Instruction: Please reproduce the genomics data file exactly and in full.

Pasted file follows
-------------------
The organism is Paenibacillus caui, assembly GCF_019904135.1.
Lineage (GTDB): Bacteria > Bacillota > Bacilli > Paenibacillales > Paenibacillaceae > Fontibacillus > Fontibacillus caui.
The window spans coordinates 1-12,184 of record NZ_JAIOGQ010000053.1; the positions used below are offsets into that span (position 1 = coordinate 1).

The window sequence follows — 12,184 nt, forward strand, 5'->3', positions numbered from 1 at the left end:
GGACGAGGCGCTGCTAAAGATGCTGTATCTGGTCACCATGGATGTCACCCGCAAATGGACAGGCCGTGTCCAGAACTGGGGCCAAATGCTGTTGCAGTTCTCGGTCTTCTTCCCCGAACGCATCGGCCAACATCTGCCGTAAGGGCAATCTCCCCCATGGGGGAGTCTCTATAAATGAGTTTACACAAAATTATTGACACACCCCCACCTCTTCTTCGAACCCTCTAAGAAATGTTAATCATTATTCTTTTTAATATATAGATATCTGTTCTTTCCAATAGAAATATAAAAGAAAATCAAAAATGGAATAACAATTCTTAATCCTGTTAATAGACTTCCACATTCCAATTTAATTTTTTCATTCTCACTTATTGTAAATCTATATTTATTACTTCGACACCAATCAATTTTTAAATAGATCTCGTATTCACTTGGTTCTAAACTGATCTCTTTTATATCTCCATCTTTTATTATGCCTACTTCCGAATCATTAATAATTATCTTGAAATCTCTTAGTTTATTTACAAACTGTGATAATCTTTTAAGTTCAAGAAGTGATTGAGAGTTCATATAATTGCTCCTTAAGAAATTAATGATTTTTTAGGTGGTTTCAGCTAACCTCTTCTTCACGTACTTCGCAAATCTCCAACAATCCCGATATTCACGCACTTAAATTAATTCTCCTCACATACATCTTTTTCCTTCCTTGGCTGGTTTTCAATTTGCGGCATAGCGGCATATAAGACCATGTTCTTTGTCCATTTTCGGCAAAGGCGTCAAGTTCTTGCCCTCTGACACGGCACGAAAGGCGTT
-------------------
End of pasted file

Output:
The organism is Paenibacillus caui, assembly GCF_019904135.1.
Lineage (GTDB): Bacteria > Bacillota > Bacilli > Paenibacillales > Paenibacillaceae > Fontibacillus > Fontibacillus caui.
The window spans coordinates 1-12,184 of record NZ_JAIOGQ010000053.1; the positions used below are offsets into that span (position 1 = coordinate 1).

The window sequence follows — 12,184 nt, forward strand, 5'->3', positions numbered from 1 at the left end:
GGACGAGGCGCTGCTAAAGATGCTGTATCTGGTCACCATGGATGTCACCCGCAAATGGACAGGCCGTGTCCAGAACTGGGGCCAAATGCTGTTGCAGTTCTCGGTCTTCTTCCCCGAACGCATCGGCCAACATCTGCCGTAAGGGCAATCTCCCCCATGGGGGAGTCTCTATAAATGAGTTTACACAAAATTATTGACACACCCCCACCTCTTCTTCGAACCCTCTAAGAAATGTTAATCATTATTCTTTTTAATATATAGATATCTGTTCTTTCCAATAGAAATATAAAAGAAAATCAAAAATGGAATAACAATTCTTAATCCTGTTAATAGACTTCCACATTCCAATTTAATTTTTTCATTCTCACTTATTGTAAATCTATATTTATTACTTCGACACCAATCAATTTTTAAATAGATCTCGTATTCACTTGGTTCTAAACTGATCTCTTTTATATCTCCATCTTTTATTATGCCTACTTCCGAATCATTAATAATTATCTTGAAATCTCTTAGTTTATTTACAAACTGTGATAATCTTTTAAGTTCAAGAAGTGATTGAGAGTTCATATAATTGCTCCTTAAGAAATTAATGATTTTTTAGGTGGTTTCAGCTAACCTCTTCTTCACGTACTTCGCAAATCTCCAACAATCCCGATATTCACGCACTTAAATTAATTCTCCTCACATACATCTTTTTCCTTCCTTGGCTGGTTTTCAATTTGCGGCATAGCGGCATATAAGACCATGTTCTTTGTCCATTTTCGGCAAAGGCGTCAAGTTCTTGCCCTCTGACACGGCACGAAAGGCGTT